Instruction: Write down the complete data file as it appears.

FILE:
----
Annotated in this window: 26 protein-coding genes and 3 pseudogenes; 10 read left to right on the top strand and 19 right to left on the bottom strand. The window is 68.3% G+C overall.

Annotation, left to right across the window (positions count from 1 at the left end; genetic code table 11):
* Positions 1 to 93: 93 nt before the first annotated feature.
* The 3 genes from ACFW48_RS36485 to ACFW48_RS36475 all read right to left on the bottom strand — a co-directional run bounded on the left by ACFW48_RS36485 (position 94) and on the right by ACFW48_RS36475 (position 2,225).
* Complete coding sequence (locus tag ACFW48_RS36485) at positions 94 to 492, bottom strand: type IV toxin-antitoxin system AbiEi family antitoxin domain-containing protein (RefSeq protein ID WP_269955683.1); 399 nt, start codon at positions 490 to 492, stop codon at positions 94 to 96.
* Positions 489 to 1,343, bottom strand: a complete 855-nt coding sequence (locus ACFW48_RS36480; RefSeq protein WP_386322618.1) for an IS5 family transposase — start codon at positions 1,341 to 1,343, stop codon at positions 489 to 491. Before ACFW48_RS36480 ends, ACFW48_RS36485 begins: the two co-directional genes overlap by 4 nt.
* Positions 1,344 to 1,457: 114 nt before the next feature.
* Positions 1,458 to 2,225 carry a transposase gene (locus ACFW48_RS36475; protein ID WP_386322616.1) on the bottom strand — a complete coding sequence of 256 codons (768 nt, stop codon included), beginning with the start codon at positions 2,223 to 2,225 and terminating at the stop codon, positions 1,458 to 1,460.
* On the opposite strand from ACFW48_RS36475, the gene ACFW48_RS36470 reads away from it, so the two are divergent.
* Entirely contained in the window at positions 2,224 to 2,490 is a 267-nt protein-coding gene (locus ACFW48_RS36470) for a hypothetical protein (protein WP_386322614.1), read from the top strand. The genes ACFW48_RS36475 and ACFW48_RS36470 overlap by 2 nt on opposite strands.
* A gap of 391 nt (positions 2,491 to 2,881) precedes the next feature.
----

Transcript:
Annotated in this window: 26 protein-coding genes and 3 pseudogenes; 10 read left to right on the top strand and 19 right to left on the bottom strand. The window is 68.3% G+C overall.

Annotation, left to right across the window (positions count from 1 at the left end; genetic code table 11):
* Positions 1 to 93: 93 nt before the first annotated feature.
* The 3 genes from ACFW48_RS36485 to ACFW48_RS36475 all read right to left on the bottom strand — a co-directional run bounded on the left by ACFW48_RS36485 (position 94) and on the right by ACFW48_RS36475 (position 2,225).
* Complete coding sequence (locus tag ACFW48_RS36485) at positions 94 to 492, bottom strand: type IV toxin-antitoxin system AbiEi family antitoxin domain-containing protein (RefSeq protein ID WP_269955683.1); 399 nt, start codon at positions 490 to 492, stop codon at positions 94 to 96.
* Positions 489 to 1,343, bottom strand: a complete 855-nt coding sequence (locus ACFW48_RS36480; RefSeq protein WP_386322618.1) for an IS5 family transposase — start codon at positions 1,341 to 1,343, stop codon at positions 489 to 491. Before ACFW48_RS36480 ends, ACFW48_RS36485 begins: the two co-directional genes overlap by 4 nt.
* Positions 1,344 to 1,457: 114 nt before the next feature.
* Positions 1,458 to 2,225 carry a transposase gene (locus ACFW48_RS36475; protein ID WP_386322616.1) on the bottom strand — a complete coding sequence of 256 codons (768 nt, stop codon included), beginning with the start codon at positions 2,223 to 2,225 and terminating at the stop codon, positions 1,458 to 1,460.
* On the opposite strand from ACFW48_RS36475, the gene ACFW48_RS36470 reads away from it, so the two are divergent.
* Entirely contained in the window at positions 2,224 to 2,490 is a 267-nt protein-coding gene (locus ACFW48_RS36470) for a hypothetical protein (protein WP_386322614.1), read from the top strand. The genes ACFW48_RS36475 and ACFW48_RS36470 overlap by 2 nt on opposite strands.
* A gap of 391 nt (positions 2,491 to 2,881) precedes the next feature.